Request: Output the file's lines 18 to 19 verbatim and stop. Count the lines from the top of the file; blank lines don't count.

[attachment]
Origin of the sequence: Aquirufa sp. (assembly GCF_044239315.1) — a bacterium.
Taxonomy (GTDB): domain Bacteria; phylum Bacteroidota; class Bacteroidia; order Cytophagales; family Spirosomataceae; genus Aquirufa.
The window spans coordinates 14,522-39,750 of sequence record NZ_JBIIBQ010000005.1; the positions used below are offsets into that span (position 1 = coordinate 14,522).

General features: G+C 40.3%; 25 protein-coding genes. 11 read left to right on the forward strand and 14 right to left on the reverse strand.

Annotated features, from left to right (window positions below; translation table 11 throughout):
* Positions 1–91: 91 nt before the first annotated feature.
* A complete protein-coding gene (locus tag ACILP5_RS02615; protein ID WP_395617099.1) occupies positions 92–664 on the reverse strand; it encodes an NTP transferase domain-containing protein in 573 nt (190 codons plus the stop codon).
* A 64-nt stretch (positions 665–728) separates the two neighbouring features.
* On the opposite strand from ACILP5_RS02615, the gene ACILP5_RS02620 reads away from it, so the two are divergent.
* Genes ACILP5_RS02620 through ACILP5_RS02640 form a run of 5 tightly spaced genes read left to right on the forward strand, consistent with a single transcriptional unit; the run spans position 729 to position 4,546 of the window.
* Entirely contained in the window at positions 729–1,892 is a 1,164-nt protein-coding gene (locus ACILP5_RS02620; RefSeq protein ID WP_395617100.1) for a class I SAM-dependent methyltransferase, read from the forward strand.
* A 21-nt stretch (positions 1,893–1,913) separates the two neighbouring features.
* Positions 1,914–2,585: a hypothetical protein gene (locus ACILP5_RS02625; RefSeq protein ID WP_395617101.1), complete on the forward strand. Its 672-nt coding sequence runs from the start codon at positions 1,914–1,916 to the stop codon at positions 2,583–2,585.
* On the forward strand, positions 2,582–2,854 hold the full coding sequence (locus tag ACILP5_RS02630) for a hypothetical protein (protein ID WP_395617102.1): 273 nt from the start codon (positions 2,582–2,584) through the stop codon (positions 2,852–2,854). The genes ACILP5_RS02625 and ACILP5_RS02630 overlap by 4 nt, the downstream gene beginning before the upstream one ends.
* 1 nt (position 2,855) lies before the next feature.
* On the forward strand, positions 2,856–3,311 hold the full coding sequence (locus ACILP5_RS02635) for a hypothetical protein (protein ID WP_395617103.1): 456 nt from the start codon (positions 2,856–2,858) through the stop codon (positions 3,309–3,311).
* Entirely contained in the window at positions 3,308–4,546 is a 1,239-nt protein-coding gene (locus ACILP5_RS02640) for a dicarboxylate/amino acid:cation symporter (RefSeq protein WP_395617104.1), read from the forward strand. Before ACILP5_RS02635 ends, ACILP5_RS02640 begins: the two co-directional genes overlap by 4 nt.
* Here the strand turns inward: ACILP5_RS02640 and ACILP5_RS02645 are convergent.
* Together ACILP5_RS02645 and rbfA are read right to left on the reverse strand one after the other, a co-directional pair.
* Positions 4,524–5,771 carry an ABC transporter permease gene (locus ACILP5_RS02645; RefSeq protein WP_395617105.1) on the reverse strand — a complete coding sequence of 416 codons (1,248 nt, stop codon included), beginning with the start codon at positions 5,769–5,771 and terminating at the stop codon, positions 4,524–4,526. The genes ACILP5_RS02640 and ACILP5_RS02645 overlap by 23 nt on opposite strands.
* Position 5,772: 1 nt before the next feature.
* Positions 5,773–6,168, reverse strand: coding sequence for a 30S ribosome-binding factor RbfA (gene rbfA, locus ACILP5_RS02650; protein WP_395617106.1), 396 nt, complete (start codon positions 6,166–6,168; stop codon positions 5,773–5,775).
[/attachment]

* Here the strand turns inward: ACILP5_RS02640 and ACILP5_RS02645 are convergent.
* Together ACILP5_RS02645 and rbfA are read right to left on the reverse strand one after the other, a co-directional pair.